Another of those myriad of bands that had thus far never crossed my musical landscape, arrived recently on my desk. The band go by the name of Little Atlas, hail from Miami, and the current release is album number 4, Automatic Day, which is the follow-up album to the 2007 release, Hollow. This of course means that it has been a fairly lengthy wait for new material from followers of the band.
Little Atlas is a four piece outfit comprising of Rik Bigai (bass), Steve Katsikas (lead vocals and keyboards), Mark Whobery (drums) and Roy Strattman (guitars).
Automatic Day is a ten track album with a fairly hefty running time of around the 73 minute mark. The shortest track on the album is the final track, “Escape Velocity” at 3:08 minutes, with track 6, “Illusion Of Control,” the longest, at a touch over 10 minute mark. (10:18)
I found this a very satisfying album from the very first listen and subsequent repeat listens have cemented that feeling. I may not have been aware of the band prior to this release, but they are now certainly on my radar sweep when it comes to “new” bands.
Standout tracks, I’m afraid seem to vary from listen to listen, but at the moment. I think I would go for the opening track, “Oort,” track 5, “At The End Of The Day” and track 8, “We All Remember Truth.” My difficulty in choosing is simply due to the range of musical excellence which permeates throughout the whole of Automatic Day.
As regular readers of The Ancient One reviews will be aware, I always put a huge amount of pressure on the opening track of an album, which sets the scene for the rest of the album and so, with that in mind, we approach “Oort” (8:55), the opener on Automatic Day. Superb acoustic guitar from Roy, supplemented by outstanding electrical guitar passages, by the same man, stamp their mark all over this opening track. The subdued bass and drums form the perfect backdrop to the guitars, and when it arrives, the voice of Steve is powerful and clear. Around the 2:20 minute mark there is a stunningly simple but instantly catchy keyboard motif before the song builds up a touch, with the keyboards appearing more behind the vocals. There is a superb keyboard passage around the 3:45 minute point and a terrific change to throaty vocals and acoustic guitar as the track moves past the 6:00 minute mark. Just after this, the heavier guitar and keyboards change the whole feel of the track which then leads into a short almost staccato like passage before that amazing electric guitar from Roy appears again and the heaviness of the track is maintained until the 8 minute point. The vocals reappear again over a terrific bass/drum engine and then there is a short blast of the heavier sound, and it is gone. As an opening track, it does exactly what it should do and grabs the attention of the listener leaving then wanting more.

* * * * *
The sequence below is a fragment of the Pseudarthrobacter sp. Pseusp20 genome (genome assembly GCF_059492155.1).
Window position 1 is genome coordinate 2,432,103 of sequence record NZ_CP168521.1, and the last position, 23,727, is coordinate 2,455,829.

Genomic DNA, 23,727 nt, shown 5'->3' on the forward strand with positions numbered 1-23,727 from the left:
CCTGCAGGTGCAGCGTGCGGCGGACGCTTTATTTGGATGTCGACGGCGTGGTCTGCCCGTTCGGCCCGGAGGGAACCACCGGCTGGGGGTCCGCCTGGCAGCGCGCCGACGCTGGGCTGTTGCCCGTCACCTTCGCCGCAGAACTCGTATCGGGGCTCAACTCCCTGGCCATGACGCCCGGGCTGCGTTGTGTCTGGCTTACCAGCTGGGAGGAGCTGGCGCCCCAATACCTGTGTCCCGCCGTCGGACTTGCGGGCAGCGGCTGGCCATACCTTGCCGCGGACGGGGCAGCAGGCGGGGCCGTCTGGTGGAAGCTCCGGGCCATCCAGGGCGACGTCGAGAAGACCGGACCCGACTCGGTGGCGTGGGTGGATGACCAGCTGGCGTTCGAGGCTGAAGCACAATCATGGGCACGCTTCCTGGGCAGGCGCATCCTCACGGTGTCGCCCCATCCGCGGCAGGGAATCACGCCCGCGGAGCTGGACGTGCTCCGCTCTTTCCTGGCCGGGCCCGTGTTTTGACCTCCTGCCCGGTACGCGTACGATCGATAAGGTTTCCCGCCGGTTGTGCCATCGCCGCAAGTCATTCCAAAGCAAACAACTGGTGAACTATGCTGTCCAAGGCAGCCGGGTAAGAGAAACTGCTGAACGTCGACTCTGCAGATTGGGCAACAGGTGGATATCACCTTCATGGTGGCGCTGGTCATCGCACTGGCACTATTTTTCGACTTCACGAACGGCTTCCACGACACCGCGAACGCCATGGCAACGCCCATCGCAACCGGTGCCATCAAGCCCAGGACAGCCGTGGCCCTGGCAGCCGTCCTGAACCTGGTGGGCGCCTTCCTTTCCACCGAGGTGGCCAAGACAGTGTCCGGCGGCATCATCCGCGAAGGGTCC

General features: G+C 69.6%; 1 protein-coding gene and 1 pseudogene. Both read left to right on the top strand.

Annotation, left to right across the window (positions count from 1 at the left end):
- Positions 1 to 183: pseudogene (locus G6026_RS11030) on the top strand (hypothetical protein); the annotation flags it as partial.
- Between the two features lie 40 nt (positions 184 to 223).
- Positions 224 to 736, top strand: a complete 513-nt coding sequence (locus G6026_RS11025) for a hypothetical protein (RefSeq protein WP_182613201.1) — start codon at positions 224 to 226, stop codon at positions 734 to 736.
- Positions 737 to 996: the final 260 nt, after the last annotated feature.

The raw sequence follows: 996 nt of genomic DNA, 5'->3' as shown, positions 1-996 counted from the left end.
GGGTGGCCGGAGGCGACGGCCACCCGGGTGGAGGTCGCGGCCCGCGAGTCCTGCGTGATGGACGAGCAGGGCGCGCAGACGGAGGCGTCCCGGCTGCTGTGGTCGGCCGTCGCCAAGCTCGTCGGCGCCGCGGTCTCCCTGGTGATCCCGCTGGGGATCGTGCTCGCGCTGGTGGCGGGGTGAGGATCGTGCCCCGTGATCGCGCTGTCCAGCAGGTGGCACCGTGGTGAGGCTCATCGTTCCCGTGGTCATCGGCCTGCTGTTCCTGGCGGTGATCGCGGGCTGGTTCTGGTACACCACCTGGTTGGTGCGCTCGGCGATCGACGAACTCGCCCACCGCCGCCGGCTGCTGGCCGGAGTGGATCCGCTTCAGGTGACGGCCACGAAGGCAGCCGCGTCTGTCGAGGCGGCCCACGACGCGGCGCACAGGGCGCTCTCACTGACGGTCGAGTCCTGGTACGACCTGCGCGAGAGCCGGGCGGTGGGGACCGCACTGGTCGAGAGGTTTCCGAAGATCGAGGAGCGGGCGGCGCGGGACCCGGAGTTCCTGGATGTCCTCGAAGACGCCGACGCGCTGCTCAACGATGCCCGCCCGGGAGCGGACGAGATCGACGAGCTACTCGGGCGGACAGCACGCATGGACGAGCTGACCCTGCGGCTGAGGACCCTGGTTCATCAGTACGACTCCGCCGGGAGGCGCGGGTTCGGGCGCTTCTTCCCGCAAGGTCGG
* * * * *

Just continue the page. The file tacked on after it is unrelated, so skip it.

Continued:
Track 5, “At The End Of The Day” (8:45) starts with an amalgamation of sounds which lead to an acoustic guitar and keyboard passage with throaty, almost pleading, vocals from Steve There is a change in tempo and sound around the 2 minute mark but then it drops back to the gentle subdued starting passage. There is a repeat change to the more intricate sound at around 3:20 minute point with the keyboards starting to provide a fine passage of play, all underpinned by the excellent bass (Rik )and drums (Mark) before an electric guitar adds a few jagged chords and the sound moves up several notches. The track fades out on a single bass note.
One of the shortest tracks, “We All Remember Truth” (4:18) is a very different style of track to the two above, and initially seemed out of place, but repeated listens has shown it to be an example of another direction that Little Atlas can move into effortlessly. It is a very addictive chunk of prog, drawing influences from many sources, but certainly seems to “tip its hat” to the general sound that Porcupine Tree, at their best, can produce.
All in all, this album is very refreshing, simply due to its ability to “move its feet” into many different sub-genres of prog. At points, there is a hint of Dream Theater, then Porcupine Tree and ultimately, bands like IQ and Pendragon, but, as with all really good bands, the end result is uniquely Little Atlas. All the band members show their skills throughout the album, Automatic Day, and I made the point at the review start about the time between Hollow (2007) and this release, but it was a wait that was well worth it.
A millimeter or two off gaining the maximum a review can achieve, but an amazing album that will certainly please followers and probably gain the band many new admirers.
Key Tracks: Oort, At The End Of The Day, We All Remember Truth
Jim “The Ancient One” Lawson-MuzikReviews.com Staff
June 25, 2013